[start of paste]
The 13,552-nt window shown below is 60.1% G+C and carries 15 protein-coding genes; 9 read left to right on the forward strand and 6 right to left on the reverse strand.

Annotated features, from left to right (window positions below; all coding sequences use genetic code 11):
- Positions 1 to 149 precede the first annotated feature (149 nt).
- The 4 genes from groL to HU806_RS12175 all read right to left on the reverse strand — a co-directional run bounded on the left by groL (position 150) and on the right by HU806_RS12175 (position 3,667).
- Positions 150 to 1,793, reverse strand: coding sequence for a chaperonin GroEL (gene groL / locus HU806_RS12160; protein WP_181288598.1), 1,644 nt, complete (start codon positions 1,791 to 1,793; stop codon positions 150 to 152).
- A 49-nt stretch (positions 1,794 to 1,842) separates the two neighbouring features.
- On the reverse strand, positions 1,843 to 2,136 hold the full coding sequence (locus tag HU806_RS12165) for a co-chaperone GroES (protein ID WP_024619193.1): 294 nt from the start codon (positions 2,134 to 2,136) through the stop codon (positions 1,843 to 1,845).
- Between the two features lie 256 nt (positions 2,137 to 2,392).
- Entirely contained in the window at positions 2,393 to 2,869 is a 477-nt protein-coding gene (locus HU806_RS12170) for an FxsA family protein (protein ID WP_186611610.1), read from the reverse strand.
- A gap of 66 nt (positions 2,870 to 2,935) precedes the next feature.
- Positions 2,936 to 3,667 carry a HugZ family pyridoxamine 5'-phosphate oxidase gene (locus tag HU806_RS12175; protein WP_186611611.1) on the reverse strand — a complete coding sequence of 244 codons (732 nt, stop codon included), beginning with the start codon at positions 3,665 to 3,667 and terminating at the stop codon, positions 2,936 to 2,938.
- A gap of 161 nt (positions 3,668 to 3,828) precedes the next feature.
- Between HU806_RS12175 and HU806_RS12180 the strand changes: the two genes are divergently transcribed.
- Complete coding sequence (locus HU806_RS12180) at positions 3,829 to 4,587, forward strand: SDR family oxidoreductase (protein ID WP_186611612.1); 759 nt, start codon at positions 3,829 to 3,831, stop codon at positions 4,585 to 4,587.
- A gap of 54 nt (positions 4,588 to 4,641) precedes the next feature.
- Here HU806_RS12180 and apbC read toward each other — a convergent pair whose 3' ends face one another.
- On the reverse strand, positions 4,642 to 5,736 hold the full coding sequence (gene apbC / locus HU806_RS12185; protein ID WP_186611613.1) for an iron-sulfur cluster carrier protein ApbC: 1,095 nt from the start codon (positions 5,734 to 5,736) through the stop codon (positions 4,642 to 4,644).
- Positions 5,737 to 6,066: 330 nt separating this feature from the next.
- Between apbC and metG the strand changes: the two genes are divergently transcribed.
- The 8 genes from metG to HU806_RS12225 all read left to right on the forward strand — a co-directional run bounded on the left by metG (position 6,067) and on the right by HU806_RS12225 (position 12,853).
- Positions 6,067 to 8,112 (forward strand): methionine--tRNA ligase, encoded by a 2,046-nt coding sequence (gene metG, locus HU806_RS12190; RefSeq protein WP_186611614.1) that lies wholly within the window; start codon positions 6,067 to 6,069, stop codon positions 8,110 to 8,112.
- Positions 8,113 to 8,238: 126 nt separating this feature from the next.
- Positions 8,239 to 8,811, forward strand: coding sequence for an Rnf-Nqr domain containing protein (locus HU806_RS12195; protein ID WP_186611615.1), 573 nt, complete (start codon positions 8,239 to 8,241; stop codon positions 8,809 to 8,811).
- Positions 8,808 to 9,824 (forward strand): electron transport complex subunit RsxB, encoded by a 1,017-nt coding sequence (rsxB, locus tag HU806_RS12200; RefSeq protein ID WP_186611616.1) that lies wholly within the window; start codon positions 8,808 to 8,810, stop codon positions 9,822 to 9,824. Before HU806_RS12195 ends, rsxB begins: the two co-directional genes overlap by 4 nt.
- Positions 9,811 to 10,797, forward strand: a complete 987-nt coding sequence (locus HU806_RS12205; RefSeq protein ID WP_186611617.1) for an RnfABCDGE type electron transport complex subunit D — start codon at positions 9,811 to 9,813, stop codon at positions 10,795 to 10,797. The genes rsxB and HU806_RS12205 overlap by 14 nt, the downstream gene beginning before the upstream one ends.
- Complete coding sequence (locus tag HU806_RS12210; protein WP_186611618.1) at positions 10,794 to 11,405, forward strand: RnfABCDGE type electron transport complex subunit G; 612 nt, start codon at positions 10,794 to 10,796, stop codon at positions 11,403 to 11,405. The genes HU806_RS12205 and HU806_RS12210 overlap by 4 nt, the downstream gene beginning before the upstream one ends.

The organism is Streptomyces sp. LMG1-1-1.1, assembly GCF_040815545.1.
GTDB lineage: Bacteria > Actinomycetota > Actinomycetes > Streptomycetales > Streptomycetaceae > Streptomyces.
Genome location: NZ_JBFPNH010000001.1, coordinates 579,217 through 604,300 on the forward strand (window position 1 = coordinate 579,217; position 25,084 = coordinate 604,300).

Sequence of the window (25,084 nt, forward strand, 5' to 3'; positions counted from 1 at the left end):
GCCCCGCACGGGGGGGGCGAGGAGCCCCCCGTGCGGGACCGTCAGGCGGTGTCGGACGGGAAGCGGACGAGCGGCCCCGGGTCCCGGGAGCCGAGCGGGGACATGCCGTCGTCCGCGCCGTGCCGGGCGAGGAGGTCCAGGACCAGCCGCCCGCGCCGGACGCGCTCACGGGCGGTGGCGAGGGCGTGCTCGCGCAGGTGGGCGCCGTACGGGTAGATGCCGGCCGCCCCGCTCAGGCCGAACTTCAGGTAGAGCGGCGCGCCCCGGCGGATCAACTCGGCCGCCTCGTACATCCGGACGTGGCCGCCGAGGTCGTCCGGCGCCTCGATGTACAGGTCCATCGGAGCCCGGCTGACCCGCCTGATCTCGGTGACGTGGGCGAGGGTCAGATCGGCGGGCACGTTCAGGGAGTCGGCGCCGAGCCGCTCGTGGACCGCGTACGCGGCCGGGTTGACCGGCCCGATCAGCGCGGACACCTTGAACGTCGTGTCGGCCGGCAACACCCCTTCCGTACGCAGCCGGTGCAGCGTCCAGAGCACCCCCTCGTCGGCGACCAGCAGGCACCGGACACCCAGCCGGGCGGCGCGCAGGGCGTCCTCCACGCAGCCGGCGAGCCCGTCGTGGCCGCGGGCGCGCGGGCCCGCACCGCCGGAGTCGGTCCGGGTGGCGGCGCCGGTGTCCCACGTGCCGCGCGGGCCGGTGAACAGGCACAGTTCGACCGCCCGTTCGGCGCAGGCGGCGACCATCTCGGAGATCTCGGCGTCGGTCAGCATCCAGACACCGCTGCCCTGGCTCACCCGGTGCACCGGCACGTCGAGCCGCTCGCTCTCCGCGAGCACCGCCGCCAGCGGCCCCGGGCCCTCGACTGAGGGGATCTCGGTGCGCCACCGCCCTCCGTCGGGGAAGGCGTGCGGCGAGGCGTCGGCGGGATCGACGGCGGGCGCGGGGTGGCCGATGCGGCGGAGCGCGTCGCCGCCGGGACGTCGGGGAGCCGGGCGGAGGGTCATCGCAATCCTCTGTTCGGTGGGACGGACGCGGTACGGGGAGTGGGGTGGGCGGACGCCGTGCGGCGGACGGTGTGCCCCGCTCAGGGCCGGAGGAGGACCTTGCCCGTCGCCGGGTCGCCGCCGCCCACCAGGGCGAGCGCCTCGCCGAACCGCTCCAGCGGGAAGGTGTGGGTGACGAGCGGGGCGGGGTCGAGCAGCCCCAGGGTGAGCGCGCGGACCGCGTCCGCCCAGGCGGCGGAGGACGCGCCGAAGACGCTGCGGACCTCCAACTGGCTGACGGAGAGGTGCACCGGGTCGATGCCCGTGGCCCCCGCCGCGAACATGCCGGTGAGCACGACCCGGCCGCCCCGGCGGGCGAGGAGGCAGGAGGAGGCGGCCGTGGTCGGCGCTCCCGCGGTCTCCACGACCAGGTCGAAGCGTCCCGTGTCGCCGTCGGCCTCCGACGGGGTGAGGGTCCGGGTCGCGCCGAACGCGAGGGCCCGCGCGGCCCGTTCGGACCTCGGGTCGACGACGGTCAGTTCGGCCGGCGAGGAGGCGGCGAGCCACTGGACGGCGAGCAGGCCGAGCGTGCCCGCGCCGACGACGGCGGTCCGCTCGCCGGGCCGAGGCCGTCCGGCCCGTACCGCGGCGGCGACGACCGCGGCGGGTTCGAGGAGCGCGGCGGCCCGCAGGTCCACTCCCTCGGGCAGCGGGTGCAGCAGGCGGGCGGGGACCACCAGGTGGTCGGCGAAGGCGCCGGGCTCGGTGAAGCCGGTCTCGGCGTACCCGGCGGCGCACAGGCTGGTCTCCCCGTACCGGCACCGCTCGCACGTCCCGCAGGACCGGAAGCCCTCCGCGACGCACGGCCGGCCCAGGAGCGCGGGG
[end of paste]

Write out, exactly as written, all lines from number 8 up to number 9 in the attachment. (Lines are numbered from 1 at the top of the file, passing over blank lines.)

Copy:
- Between the two features lie 256 nt (positions 2,137 to 2,392).
- Entirely contained in the window at positions 2,393 to 2,869 is a 477-nt protein-coding gene (locus HU806_RS12170) for an FxsA family protein (protein ID WP_186611610.1), read from the reverse strand.